Scaling Recruitment: How To Hire When You're Growing Fast
You are probably running into all kinds of stumbling blocks as you scale your company. Hiring at scale is entirely different from hiring at the start. In your quest for speed, you can easily end up bringing people who don't quite fit in your company. Poor hires, as you already know, are costly, and poor hiring at this stage of a company can break it.
Let's look at some of the things that can help you when scaling your company.
Know who you are hiring
One of the most difficult problems at scale is communication. You have different people who need to know exactly what you are looking for, the job requirements, and how they are supposed to go about hiring them.
It's important, then, to write down the job requirements, description, and responsibilities in a clear and concise manner. It's even more important to ensure everyone who is going to be involved in the hiring process has easy access to that information.
Beyond a point, you need to structure your hiring and you need a dedicated team of recruiters who can source, interview, and onboard candidates. You cannot manage all your hiring yourself, like you probably used to earlier.
One of the easiest things to improve upon is your interview process. Often, with companies growing fast, the interview process isn't structured and repeatable. It's different for everyone. That is a waste of time and it doesn't get you the right results.
Divide your job pipeline into stages in a way that each stage gives you some additional information about the candidate. For example, you could a process that consists of a screening step, then a phone interview, then a couple of interviews onsite with your team. At every stage, you get to know a little more about the candidate and their capabilities.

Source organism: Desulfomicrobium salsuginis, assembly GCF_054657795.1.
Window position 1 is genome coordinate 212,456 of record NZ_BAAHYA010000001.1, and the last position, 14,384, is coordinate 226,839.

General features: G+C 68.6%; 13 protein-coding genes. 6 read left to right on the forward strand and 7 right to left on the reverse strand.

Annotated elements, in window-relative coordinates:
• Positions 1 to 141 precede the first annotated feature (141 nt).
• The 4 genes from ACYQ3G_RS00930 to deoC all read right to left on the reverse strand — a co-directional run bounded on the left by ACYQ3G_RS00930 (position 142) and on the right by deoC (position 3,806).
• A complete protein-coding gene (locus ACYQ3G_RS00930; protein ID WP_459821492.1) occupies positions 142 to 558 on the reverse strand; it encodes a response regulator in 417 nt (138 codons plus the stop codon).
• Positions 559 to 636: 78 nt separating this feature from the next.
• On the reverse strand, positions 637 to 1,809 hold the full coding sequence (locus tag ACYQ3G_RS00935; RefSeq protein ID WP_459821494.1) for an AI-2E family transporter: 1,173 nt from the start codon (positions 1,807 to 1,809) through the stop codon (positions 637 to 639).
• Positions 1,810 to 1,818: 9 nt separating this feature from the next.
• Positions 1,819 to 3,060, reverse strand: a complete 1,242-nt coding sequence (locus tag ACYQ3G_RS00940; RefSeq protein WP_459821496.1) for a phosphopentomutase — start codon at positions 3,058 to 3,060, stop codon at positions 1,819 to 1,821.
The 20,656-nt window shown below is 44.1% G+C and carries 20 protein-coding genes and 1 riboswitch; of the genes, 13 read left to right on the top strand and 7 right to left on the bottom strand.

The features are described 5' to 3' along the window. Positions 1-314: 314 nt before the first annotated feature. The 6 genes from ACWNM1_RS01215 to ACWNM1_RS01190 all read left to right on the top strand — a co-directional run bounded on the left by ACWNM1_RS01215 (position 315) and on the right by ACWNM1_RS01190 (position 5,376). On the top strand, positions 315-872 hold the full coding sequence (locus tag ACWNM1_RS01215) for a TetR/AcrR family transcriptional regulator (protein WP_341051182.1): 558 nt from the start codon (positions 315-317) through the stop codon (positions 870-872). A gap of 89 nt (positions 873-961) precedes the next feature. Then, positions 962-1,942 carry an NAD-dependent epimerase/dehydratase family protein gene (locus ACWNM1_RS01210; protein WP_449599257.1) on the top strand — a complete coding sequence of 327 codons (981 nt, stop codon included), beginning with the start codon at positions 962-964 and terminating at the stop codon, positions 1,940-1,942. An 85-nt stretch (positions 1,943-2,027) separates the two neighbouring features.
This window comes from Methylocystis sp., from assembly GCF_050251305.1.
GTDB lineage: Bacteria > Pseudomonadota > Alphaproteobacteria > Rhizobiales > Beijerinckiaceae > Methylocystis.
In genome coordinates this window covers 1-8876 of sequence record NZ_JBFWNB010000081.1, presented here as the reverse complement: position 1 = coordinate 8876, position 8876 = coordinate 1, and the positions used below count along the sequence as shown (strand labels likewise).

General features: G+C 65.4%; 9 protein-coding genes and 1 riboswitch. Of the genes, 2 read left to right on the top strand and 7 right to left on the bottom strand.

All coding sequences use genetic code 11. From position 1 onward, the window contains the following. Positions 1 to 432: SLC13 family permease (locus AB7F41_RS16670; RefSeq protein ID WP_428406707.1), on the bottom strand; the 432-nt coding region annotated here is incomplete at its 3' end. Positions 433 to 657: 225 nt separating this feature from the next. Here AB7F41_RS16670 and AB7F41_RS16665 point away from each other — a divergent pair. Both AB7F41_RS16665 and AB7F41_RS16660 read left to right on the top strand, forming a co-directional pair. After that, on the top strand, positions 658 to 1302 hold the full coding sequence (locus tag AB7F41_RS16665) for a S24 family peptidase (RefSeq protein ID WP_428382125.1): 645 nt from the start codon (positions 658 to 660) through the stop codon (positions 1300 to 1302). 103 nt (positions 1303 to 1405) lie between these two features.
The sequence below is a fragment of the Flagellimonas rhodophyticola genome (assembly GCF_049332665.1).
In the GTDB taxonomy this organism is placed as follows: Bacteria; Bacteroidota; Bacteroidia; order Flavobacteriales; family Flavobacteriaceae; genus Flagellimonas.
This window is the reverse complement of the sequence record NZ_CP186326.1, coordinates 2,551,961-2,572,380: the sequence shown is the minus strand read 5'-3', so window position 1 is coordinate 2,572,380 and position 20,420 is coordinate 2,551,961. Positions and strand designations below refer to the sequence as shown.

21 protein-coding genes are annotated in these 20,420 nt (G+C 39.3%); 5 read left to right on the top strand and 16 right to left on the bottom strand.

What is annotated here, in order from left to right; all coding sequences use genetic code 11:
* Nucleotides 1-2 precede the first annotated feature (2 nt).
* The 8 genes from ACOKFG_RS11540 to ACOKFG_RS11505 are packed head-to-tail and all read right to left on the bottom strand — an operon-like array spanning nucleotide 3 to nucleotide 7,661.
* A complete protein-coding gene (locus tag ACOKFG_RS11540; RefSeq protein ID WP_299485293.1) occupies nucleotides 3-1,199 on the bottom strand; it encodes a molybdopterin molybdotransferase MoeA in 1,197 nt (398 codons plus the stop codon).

Every job will have a different process but you must make sure that anyone applying for—or hiring for—a job doesn't go through several different processes. Consistency and repeatability are the keys to scaling your hiring.
Every hiring process has a lot of grunt work that could easily be automated. Think about the thank you e-mails you send to candidates, the interview schedule requests, the review requests to your interviewers... all those are steps that are better automated.
More advanced hiring software will allow to you create workflows that can automate parts of your hiring. Adopting such a software when you're hiring at scale is a good idea.
It's important, however, to not take automation to its extremes. It's generally a bad idea to reject applications based on certain triggers. Unless you absolutely cannot work without a certain credential or a certain requirement, it is better to screen people manually even if it takes a bit more time.
As you grow, it's all the more important to look for inefficient parts of your hiring workflows. What sources aren't working? Which job boards give you the best candidates? Which recruiters refer the most skilled people? Being able to answer these questions will help you scale better.
Yet again, this is an area that you can automate through software. You don't need to manage huge excel sheets containing every last bit of data. That's not only inefficient but also unnecessary. Modern ATSes can help you track every important piece of data and give you insights that help you improve your hiring.
At scale, even onboarding new team members can be difficult. By the time they have spent a week, there are ten new faces. Their first day can be daunting too. Your team is already busy... who has got the time to help a new candidate onboard?
It's another thing where a well-defined process can help. It's not too difficult, even for a fast growing company, to take a few minutes to welcome a new team member. At the very least, the team that the person is joining should know about him. The first week goes a long way in helping a new team member feel a part of the team.
Onboarding is also a lot about taking care of the little things like the right setup, creating all the necessary accounts, etc. It's even better if you can assign someone specific to help the candidate out for the first week.